AUGUSTA, Maine — Proponents of expanding background checks for gun purchases on Saturday formally kicked off a campaign that has been under the radar so far, but will be heavily watched by national observers through November.
It’ll be one of two key national races this year on the same subject, pitting a group co-founded by billionaire former New York City Mayor Michael Bloomberg as a response to mass shootings in 2014 against the group it was meant to target — the National Rifle Association.
Right now, federal law already mandates background checks when guns are purchased through federally licensed dealers. But they’re not required for private transactions or at all gun shows.
The Maine proposal would require background checks in those situations, sending buyers and sellers of guns to gun dealers to run checks, except in transfers between family members, while people are hunting or shooting for sport, for self-defense or in other circumstances.
Eleven states have “universal” background check laws, according to the American Academy of Pediatrics. But Washington was the first to pass them at the ballot in 2014 after a campaign led by the Bloomberg group, Everytown for Gun Safety.
The same group is behind this year’s campaigns in Maine and Nevada, and it likely will spend millions in a heavily nationalized campaign against the NRA. But while the issue may have national support, it could run into resistance in a pro-gun Maine.
The pro-background check campaign starts its bid in earnest with a massive fundraising head start — nearly all of it funded by Everytown.
Maine Moms Demand Action for Gun Sense — the ballot question committee backing the referendum — starts with a wide money lead: It raised nearly $1.3 million from 2015 through March’s end, with 95 percent of that coming from Everytown, the Bloomberg group, according to state campaign finance records.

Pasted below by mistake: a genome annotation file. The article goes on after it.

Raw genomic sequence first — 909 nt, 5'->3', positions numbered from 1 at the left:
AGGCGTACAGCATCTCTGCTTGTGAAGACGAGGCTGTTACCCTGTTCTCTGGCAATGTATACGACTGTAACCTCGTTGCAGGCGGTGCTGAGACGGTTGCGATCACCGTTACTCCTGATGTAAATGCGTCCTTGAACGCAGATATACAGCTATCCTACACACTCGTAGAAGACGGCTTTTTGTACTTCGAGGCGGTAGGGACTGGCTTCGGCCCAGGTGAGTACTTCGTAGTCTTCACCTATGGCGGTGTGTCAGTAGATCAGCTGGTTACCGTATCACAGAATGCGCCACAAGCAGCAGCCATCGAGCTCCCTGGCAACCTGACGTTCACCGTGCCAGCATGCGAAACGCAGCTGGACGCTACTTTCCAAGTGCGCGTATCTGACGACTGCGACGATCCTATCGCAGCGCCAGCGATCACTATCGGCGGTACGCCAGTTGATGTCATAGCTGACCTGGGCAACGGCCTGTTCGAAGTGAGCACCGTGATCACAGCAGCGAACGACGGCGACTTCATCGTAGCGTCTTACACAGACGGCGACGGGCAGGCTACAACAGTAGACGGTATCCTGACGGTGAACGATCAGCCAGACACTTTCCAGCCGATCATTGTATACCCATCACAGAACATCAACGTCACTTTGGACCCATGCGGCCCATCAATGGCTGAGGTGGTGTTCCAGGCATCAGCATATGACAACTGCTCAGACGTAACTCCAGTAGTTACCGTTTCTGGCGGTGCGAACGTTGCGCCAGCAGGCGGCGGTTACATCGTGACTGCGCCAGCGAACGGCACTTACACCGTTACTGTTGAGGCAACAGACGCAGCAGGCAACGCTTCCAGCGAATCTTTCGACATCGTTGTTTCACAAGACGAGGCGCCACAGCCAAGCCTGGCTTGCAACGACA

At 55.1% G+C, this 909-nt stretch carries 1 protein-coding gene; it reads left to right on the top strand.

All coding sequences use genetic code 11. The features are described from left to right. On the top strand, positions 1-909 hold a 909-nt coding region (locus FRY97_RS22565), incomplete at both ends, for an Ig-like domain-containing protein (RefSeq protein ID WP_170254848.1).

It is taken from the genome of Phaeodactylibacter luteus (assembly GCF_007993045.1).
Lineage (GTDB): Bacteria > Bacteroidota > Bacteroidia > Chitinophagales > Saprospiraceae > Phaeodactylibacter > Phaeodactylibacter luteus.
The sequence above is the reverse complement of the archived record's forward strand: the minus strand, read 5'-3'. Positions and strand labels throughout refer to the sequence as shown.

Advocates of the policy include police and family members of gun violence victims, headlined by Judi and Wayne Richardson of South Portland, whose daughter, Darien, died after being wounded in a unsolved 2010 home invasion in Portland by a gun transferred without a background check.
Gun-rights groups are starting to organize against the effort. David Trahan, executive director of the Sportsman’s Alliance of Maine, said his group will be part of a coalition led by the NRA. An NRA spokesman, Lars Dalseide, said the group will be “on the frontlines battling this out until November.”
The same groups fighting the Everytown effort in Maine martialed gun-rights conservatives to defeat ballot questions that would have banned bear baiting, hounding and trapping in 2004 and 2014. Through Election Day in 2014, opponents outraised bear-baiting foes.
But that was a different issue, and this time, Trahan said it’ll be “an uphill battle” to match them, and “I just don’t believe that we’ll be able to raise that kind of money.”
“Our difficulty is mainly going to be educating people about why we don’t support the referendum,” he said.
Background checks poll well, but they’re largely untested at the ballot and won’t be a slam dunk in Maine, with a strong gun culture and low firearm crime.
Everytown often cites consistent polling data showing national support for background checks at 90 percent or higher. But only a narrow majority of Americans say it’s more important to control gun ownership than protect gun rights in a July survey from the Pew Research Center.
The disconnect could be attributed to misperceptions about existing gun laws. For example, a recent Yale University survey found that 41 percent of Americans already think universal background checks are the law.
In Washington state, they passed with 59 percent support. However, the gun and sporting culture there isn’t what it is in Maine — where more than 41 percent of adults were estimated to have guns in 2002 compared with 36 percent in Washington, according to the pediatrics academy.
Gun rights advocates will argue that Maine doesn’t have a particular problem with gun violence: In 2011, it had the fifth-lowest rate of firearm use in crimes in the country at 14.2 percent, which was less than half the national average, according to the University of Southern Maine. But Everytown and the Richardsons will make a case that things could always be safer.
So, while the policy could be a winner nationally, Maine’s culture and the perception that this isn’t an urgent problem in the state may conspire against the referendum.